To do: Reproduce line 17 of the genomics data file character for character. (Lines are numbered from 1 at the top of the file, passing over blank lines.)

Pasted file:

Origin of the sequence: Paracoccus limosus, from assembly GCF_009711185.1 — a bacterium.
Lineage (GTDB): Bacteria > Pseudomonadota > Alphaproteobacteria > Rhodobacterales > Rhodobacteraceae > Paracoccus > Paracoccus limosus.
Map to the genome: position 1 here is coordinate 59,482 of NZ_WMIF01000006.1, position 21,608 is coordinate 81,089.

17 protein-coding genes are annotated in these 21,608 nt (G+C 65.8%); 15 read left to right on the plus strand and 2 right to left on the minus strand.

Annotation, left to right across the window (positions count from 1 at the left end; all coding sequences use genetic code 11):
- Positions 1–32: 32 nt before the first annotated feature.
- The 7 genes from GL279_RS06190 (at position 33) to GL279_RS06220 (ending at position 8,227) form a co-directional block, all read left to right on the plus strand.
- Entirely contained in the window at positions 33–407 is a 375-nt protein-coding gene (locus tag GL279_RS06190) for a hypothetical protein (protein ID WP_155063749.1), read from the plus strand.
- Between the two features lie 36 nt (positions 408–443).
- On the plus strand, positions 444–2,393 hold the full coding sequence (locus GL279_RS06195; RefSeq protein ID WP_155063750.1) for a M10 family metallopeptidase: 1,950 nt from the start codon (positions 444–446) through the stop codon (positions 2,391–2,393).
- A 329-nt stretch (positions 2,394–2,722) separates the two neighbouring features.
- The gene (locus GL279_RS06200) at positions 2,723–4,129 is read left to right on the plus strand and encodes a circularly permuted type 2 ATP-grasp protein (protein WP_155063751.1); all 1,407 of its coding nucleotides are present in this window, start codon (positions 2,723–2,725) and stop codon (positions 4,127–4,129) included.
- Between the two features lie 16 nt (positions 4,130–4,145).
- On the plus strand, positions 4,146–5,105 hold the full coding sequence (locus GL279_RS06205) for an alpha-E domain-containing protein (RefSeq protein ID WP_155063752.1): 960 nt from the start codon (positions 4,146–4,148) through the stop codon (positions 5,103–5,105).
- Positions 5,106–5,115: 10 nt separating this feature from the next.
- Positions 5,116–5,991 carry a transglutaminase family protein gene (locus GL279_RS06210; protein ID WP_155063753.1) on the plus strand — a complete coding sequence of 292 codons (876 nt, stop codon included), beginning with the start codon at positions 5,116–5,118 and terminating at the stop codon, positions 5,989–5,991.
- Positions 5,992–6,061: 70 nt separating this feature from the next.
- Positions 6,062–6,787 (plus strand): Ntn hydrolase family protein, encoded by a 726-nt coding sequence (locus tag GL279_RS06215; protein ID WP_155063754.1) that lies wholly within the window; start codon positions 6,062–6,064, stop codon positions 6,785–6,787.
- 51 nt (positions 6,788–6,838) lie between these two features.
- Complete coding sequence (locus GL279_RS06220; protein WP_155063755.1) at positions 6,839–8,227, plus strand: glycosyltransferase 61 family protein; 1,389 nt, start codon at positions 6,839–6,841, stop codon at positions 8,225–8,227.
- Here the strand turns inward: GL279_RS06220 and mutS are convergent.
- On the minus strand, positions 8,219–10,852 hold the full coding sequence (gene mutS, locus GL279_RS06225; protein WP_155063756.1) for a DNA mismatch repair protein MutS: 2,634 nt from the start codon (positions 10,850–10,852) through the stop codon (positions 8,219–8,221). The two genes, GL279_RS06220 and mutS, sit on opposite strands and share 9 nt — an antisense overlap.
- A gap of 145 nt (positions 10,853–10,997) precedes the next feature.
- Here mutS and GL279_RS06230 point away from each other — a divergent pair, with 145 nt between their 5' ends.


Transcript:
- Positions 5,992–6,061: 70 nt separating this feature from the next.